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Rear Window and Gentlemen Prefer Blondes: Blonde’s on Display

Uploaded by VanillaHug on Feb 14, 2002

Rear Window (1954) and Gentlemen Prefer Blondes (1953) have very different plots but still have many striking similarities, such as the manipulation of the spectator’s gaze. Gaze is the transaction between the screen and a spectator. Two examples of the types of gazes used in these films are voyeuristic and fetishistic. The use of voyeuristic and fetishistic gazes reinforce movie viewing and gender roles during the 1950’s by featuring manipulative and frivolous women as sex objects.

Rear Window is a film about obsession and human curiosity. The film further reinforces this point in its plot and through its voyeuristic gaze. The film is about a man named Jeff, a wheelchair-bound photographer, who out of boredom and curiosity spies on his neighbors from his apartment window and becomes convinced that one of them has committed murder. The movie also draws ties between movie viewing and voyeurism. Voyeurism is when someone likes to watch an unsuspecting person. And this is what Jeff does; in fact he even has a voyeuristic job as a photographer. While watching this suspenseful movie, you can’t help but like you are in the movie, which is ironic because it shows that we are doing the same thing as Jeff--we are voyeurs sitting in a dark movie house engrossed in this film. This voyeuristic gaze is shown mainly through Jeff’s eyes. Hitchcock forces us to only see the movie through the eyes of a man. There are females in the movie, but they aren’t in every scene like Jeff is and they do not control the gaze of the camera, but instead are the subjects of the gaze. Also, the camera is kept in Jeff's apartment (except for a couple of shots near the end), which limits the audience's view to what Jeff can see and hear from his viewpoint. When he is looking through his camera lens and binoculars, we have no choice but to see the film through Jeff’s eyes. He is free to take in the spectacle of the events in the apartments around him, but he is powerless to intervene. Why he looks, however, is the larger question, and maybe we (the audience) can identify with that common urge to peep. The supporting female character, Stella, reinforces the idea of the voyeuristic gaze when she says, “We've become a race of Peeping Toms. What people ought to do is get outside their own house...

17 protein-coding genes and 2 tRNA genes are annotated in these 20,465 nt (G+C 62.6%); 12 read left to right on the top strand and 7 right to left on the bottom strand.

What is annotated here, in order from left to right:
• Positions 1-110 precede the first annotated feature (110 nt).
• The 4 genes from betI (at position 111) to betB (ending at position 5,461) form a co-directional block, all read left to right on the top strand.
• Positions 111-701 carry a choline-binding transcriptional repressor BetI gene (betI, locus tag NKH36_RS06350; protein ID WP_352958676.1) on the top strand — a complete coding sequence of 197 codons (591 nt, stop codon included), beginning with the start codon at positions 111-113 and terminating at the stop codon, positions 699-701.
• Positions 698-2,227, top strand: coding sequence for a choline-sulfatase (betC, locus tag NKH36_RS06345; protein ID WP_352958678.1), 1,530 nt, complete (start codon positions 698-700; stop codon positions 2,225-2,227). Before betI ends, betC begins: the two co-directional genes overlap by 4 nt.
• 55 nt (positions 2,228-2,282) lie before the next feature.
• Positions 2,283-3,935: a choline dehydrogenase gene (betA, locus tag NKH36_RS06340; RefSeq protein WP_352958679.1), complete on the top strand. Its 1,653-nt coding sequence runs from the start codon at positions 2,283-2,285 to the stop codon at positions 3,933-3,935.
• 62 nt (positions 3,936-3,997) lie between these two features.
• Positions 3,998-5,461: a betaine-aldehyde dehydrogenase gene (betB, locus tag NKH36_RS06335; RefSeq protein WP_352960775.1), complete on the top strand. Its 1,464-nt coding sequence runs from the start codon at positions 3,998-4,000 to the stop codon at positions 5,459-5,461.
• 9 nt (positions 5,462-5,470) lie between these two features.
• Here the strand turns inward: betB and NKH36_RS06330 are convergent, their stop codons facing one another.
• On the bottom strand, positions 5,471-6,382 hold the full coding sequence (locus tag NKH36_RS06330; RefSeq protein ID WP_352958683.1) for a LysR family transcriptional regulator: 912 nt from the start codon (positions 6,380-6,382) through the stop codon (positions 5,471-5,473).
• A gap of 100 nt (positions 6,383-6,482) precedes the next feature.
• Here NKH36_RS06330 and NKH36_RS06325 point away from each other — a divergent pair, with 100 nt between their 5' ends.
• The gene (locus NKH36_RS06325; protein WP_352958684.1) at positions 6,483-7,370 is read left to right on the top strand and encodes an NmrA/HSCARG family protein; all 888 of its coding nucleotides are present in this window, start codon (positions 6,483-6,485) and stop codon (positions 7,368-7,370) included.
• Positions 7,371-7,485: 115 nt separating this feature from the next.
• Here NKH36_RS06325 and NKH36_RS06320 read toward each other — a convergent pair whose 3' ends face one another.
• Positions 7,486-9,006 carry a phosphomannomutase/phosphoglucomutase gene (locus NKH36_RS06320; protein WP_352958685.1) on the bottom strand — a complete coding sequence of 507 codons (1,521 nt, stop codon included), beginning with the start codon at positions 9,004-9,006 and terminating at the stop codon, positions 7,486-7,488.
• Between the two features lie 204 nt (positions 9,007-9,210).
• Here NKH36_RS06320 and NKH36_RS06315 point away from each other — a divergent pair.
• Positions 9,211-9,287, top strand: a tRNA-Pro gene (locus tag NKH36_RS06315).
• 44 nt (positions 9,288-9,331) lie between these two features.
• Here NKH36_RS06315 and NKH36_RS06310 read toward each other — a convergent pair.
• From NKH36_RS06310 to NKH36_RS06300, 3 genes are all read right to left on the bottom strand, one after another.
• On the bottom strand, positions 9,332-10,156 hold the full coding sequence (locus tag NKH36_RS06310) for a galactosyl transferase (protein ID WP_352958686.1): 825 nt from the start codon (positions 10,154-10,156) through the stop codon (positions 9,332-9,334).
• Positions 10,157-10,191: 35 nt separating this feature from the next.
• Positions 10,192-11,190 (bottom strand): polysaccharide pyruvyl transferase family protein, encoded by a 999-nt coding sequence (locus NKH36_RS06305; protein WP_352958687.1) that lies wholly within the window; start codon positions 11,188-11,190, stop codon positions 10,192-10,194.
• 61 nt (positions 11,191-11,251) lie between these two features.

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Uploaded by:   VanillaHug

Date:   02/14/2002

Category:   Film

Length:   6 pages (1,460 words)

Views:   2001

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